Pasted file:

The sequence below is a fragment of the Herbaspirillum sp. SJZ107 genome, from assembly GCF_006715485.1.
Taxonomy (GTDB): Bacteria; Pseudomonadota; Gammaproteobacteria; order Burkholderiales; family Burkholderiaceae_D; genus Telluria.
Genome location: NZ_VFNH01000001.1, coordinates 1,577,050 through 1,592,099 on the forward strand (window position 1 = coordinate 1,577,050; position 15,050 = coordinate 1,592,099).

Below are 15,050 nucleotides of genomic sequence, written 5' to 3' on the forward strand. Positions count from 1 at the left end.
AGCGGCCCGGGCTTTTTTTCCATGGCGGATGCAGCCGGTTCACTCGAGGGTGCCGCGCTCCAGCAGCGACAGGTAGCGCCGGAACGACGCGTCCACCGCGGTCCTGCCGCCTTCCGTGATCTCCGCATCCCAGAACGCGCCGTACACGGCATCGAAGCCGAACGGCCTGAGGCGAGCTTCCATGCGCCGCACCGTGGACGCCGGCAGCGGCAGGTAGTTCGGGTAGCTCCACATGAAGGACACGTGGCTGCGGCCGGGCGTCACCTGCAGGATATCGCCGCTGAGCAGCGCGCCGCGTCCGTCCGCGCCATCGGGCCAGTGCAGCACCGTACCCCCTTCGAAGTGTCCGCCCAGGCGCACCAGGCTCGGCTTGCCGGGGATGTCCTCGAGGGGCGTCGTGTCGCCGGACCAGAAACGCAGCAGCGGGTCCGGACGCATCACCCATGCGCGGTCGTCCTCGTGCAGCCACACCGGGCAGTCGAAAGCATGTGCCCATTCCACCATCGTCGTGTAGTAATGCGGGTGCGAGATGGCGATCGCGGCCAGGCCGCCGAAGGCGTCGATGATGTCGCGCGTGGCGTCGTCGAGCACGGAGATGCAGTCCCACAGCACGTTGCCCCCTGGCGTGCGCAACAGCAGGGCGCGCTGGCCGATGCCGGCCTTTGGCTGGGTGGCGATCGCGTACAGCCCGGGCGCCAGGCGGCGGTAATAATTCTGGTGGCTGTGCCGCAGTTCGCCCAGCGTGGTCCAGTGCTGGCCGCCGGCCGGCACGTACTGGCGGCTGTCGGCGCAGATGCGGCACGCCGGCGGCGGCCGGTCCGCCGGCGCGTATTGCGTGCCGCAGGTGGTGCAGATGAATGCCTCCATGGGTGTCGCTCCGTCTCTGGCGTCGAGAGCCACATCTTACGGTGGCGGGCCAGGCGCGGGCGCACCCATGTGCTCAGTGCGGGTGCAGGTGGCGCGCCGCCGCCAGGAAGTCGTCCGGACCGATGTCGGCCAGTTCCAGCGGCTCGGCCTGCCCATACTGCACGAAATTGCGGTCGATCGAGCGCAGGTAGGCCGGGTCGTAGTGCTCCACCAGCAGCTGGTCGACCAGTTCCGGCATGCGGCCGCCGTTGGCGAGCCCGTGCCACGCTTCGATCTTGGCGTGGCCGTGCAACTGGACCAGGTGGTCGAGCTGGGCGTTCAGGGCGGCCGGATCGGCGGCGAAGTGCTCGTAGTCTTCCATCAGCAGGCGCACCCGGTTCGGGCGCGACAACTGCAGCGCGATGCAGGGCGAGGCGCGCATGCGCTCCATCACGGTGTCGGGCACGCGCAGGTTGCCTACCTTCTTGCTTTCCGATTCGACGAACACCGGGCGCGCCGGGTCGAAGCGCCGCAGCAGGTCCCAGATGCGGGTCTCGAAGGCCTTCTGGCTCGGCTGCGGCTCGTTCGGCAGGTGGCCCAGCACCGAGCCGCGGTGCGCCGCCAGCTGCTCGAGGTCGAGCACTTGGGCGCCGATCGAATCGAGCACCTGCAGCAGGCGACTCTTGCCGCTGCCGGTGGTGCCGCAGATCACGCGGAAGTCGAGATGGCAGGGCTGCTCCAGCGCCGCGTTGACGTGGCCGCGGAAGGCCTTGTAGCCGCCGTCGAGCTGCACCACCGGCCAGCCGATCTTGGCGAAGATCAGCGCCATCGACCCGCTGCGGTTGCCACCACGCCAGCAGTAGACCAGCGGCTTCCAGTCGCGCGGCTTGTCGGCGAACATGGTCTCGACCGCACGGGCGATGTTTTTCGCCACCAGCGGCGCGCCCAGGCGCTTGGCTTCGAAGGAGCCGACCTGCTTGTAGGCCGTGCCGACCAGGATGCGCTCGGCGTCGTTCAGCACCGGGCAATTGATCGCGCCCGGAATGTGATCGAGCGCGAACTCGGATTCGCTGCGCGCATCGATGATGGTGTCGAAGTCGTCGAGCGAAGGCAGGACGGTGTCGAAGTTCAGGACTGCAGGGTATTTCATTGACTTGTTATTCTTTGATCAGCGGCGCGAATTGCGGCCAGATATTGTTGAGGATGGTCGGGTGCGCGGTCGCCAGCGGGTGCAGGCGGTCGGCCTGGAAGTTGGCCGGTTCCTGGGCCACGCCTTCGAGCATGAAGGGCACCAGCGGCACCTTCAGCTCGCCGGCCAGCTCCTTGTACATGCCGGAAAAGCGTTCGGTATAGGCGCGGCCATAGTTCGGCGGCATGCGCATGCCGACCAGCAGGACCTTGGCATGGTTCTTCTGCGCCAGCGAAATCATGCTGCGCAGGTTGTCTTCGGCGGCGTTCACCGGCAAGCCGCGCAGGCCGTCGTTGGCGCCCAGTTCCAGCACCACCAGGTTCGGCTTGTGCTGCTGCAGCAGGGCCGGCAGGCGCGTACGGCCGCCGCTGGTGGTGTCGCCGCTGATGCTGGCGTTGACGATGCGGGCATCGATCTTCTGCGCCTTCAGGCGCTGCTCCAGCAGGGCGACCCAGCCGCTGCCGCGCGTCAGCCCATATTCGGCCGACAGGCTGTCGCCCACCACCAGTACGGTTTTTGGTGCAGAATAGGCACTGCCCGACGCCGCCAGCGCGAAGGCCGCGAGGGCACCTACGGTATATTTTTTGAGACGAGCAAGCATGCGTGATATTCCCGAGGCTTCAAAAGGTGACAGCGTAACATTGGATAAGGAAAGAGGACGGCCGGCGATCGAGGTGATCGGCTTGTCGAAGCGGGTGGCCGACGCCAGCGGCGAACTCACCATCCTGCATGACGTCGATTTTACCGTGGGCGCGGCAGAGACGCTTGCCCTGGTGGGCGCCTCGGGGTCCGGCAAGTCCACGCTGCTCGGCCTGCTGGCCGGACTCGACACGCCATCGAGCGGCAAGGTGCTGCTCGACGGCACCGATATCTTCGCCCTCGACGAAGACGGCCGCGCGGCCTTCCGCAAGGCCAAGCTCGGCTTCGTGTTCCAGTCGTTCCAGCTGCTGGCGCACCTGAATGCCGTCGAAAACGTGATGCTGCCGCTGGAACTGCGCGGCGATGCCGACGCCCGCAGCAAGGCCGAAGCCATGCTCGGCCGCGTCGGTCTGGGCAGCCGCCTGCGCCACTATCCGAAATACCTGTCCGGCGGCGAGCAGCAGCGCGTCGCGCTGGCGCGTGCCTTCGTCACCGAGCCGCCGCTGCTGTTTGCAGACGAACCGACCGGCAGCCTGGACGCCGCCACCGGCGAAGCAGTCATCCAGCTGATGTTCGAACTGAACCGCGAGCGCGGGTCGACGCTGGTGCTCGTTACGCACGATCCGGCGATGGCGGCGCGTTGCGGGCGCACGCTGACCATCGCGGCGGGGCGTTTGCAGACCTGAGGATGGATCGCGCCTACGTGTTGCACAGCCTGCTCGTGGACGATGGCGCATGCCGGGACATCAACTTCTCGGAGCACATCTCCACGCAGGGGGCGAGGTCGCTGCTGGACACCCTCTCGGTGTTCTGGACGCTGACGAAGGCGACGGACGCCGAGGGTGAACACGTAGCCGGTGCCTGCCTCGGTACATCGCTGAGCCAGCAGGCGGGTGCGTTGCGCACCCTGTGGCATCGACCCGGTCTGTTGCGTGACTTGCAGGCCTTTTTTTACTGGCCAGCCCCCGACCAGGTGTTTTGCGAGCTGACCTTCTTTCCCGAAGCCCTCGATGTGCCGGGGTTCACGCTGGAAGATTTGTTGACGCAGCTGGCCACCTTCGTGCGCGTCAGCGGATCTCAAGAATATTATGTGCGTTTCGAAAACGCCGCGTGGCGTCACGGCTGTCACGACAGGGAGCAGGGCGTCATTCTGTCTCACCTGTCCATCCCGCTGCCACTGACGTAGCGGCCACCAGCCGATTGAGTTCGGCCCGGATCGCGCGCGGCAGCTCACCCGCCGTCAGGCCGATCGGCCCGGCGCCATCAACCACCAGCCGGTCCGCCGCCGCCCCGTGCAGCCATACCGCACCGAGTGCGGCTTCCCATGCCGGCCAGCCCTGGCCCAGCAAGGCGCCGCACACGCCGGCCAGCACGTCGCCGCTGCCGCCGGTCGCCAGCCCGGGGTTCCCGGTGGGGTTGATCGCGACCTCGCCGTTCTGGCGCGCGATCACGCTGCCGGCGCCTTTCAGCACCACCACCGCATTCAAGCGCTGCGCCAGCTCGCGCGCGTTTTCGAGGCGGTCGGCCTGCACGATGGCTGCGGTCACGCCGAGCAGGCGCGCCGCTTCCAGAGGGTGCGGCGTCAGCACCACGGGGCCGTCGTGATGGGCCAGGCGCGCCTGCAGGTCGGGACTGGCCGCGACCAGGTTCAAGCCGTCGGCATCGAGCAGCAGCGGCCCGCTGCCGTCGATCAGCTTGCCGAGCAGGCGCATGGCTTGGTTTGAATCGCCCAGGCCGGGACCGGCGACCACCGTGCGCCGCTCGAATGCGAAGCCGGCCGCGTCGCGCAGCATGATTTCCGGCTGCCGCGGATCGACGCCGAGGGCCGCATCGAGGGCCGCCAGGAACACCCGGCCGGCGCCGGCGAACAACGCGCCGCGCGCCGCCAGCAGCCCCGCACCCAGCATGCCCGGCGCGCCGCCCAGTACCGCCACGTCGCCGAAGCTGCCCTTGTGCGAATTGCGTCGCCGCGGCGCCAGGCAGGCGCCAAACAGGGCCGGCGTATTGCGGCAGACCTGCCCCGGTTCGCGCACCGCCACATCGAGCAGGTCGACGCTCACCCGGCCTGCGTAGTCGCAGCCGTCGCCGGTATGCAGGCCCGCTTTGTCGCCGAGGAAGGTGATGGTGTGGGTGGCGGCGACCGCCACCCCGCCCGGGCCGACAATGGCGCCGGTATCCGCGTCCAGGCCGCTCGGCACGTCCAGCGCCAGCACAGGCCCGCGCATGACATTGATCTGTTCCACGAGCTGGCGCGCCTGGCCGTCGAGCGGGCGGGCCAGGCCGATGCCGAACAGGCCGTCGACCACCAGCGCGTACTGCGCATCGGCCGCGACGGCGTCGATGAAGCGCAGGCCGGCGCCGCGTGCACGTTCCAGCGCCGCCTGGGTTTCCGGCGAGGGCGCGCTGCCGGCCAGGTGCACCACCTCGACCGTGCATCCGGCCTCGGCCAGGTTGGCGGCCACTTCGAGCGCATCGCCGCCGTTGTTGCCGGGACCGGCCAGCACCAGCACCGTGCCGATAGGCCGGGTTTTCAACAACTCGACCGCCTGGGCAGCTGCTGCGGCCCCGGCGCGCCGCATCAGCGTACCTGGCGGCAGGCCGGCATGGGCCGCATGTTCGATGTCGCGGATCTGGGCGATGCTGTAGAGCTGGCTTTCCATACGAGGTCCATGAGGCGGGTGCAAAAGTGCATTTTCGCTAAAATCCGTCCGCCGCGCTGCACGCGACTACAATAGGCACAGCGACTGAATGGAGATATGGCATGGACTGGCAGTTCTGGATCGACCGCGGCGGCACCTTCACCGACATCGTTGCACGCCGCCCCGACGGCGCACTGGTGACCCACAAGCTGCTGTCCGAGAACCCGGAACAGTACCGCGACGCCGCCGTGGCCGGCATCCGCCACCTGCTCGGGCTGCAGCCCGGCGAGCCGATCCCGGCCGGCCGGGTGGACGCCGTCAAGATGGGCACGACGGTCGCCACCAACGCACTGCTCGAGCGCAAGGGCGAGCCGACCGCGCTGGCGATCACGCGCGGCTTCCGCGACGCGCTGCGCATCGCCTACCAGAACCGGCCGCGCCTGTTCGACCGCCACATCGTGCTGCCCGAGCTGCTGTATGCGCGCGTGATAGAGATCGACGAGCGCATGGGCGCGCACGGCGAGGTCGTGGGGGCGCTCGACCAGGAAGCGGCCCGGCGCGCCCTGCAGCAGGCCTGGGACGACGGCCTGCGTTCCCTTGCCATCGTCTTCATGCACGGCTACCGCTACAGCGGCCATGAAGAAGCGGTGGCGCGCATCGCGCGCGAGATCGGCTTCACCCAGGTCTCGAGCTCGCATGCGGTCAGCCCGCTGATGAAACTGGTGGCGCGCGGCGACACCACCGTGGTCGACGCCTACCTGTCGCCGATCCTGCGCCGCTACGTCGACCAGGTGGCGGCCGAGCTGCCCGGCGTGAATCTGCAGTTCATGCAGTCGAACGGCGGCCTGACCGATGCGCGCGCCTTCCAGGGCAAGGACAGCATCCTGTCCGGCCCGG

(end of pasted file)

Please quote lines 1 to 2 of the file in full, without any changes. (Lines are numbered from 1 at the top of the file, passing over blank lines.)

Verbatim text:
The sequence below is a fragment of the Herbaspirillum sp. SJZ107 genome, from assembly GCF_006715485.1.
Taxonomy (GTDB): Bacteria; Pseudomonadota; Gammaproteobacteria; order Burkholderiales; family Burkholderiaceae_D; genus Telluria.